XL Foods takeover latest in a series by global meat giant JBS

Family company History of aggressive acquisitions has carried Brazilian 
processor to the top of global meat industry

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News that XL Foods, one of the two major cattle-slaughtering plants in Canada, is cashing in its chips after a devastating beef recall raises an important question.

Just who is JBS, the company taking it over?

Founded in 1953 by Jose Batista Sobrinho, it began as a tiny, five-head-per-day abattoir in Anapolis, Brazil.

Today, according to a report on KPMG’s ConsumerCurrents website, it’s Brazil’s most successful food multinational and the world’s largest meat processor, with 10 per cent of global slaughter capacity. It has 140 production units and more than 120,000 employees worldwide

In 2011, it raked in US$33.6 bln. revenue from its 90,000-head-per-day beef-slaughter capacity.

After becoming a listed company in 2007, the Sao-Paulo-headquartered giant swallowed up Colorado-headquartered Swift & Co., for US$1.4 bln., and later bought a controlling stake in Pilgrim’s Pride, one of the world’s largest chicken producers.

In 2008, it bought Smithfield Food’s beef business, renaming it JBS Packerland.

JBS exports to 110 countries. It operates in the U.S., Australia, Mexico, Paraguay, Uruguay and Argentina, in addition to its home nation, and derives 75 per cent of its income from foreign operations.

Family operation

Even after decades of stunning growth, JBS continues to be run by the founder and six family scions.

Wesley Batista, the founder’s son, became president and CEO after his brother Joesley became chairman in 2011.

KPMG quoted Wesley Batista as saying that Asia accounts for one-third of the company’s exports, and that the company’s present focus was on expanding production in Brazil to meet growing demand from the South American economic powerhouse’s growing middle class.

However, in the interview, Batista did not rule out acquisitions overseas.

“The first thing we ask is if it fits with our strategy to expand our business in the protein and food sector. Second, is it the right country to operate in? And third, is it the right asset? This is a broad set of criteria but a target has to fit them,” he said.

A Reuters report in 2009 said that in contrast to other groups, JBS often bought plants — many of which were in a fragile financial situation — instead of building them, which made the growth process faster.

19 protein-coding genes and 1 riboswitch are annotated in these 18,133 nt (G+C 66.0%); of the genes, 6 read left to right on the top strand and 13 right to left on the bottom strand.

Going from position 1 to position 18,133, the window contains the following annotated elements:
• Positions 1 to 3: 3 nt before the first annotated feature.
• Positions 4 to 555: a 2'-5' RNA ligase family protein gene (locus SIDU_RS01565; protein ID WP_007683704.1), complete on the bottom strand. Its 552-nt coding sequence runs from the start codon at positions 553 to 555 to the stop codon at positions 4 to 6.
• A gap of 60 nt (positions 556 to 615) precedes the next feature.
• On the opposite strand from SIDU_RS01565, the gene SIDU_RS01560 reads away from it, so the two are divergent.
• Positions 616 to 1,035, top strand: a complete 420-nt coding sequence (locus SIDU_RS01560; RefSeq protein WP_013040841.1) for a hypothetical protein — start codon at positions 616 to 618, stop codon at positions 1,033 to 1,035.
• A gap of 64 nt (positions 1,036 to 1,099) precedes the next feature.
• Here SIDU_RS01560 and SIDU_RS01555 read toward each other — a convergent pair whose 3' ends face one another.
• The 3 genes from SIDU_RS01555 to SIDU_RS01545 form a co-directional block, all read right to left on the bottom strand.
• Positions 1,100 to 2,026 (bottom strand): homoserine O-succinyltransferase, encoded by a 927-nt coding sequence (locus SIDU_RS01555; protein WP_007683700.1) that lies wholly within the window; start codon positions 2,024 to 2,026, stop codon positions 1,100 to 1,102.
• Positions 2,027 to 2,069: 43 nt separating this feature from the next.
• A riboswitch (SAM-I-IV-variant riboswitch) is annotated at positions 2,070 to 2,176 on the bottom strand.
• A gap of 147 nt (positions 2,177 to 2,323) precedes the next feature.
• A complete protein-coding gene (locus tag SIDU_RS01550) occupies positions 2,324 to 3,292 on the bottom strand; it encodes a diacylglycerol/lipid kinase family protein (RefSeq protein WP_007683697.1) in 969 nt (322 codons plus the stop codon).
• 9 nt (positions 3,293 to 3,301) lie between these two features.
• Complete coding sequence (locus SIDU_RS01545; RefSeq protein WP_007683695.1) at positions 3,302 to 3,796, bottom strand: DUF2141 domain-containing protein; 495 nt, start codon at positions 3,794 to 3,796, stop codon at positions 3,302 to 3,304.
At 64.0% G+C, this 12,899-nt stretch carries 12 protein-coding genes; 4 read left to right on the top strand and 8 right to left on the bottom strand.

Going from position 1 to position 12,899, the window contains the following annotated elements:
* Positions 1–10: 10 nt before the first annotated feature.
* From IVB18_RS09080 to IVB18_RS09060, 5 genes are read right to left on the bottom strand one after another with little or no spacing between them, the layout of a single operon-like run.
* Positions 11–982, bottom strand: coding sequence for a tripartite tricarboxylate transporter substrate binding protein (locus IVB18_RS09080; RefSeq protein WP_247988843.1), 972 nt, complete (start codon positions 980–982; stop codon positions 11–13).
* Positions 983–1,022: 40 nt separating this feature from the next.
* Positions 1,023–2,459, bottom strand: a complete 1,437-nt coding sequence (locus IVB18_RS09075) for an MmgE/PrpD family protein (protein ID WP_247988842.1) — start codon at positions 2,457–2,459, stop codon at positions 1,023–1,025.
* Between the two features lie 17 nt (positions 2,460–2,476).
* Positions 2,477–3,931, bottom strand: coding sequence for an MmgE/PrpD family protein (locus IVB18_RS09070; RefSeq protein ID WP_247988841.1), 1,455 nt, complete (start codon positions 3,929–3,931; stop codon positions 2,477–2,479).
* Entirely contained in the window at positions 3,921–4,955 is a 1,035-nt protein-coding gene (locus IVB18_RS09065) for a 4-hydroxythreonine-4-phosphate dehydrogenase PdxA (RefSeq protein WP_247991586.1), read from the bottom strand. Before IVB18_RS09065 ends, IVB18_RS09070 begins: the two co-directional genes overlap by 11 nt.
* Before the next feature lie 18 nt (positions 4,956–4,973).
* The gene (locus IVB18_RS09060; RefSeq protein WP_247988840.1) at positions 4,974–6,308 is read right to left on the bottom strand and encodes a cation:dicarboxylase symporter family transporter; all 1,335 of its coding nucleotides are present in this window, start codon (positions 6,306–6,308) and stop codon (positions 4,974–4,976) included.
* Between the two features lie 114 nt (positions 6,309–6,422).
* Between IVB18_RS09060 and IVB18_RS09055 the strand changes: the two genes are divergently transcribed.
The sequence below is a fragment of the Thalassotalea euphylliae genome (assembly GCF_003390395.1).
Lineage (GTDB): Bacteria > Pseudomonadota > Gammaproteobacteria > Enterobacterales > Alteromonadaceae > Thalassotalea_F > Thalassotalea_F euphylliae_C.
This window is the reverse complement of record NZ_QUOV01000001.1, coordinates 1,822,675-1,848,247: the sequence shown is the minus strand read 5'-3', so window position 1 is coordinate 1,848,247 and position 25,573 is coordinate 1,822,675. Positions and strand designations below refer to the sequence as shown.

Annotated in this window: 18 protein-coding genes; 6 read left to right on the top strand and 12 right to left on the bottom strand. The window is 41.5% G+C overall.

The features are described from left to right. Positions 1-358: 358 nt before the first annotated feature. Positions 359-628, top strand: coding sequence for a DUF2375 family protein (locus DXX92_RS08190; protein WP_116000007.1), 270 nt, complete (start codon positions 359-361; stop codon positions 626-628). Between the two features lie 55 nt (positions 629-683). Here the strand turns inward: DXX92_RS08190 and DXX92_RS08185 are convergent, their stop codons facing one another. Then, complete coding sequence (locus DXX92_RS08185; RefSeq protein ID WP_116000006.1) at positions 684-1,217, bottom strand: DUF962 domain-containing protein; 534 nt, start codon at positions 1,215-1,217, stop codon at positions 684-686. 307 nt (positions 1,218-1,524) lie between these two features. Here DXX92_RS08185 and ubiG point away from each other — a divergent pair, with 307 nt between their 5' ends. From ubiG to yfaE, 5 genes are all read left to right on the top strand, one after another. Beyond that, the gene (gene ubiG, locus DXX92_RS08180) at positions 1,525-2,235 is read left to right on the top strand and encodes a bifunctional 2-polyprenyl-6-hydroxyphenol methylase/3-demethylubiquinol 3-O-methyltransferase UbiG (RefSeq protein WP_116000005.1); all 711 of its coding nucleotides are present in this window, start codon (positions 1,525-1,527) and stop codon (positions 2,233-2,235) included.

The company, whose website carries the slogan, “Trust in God, and respect nature,” has seen a few missteps, however.

A Wikipedia entry on the company, citing an article in the U.K.’s Daily Telegraph newspaper, states that major U.K. supermarket chain Tesco had cancelled its contract with JBS due to a claim by Greenpeace that JBS could have supplied meat from farms in deforested areas of the Amazon.

In the Reuters report, former agriculture minister Marcus Pratini de Moraes, who sits on JBS’s board, said another reason for the group’s success was giving attention and support to cattle suppliers and clients.

“They are always available to talk. There’s always a big effort to do so, despite being a company with 124,000 employees,” he said. The company was the first in Brazil to allow ranchers to use their own weigh scales to determine the price of cattle.

While Wesley Batista has often spoken to media and at industry events, brother Joesley and father Jose Batista Sobrinho — like the Nilsson brothers whose operation they are taking over — are notoriously camera shy.

According to the Reuters report, the father gave only one interview to a Brazilian newspaper two years earlier.

“Things happened, nothing is programmed in life,” Jose Batista Sobrinho

told the newspaper. “It’s natural that everyone thinks about growing. But back then, it was another world, nobody would dream about this.”

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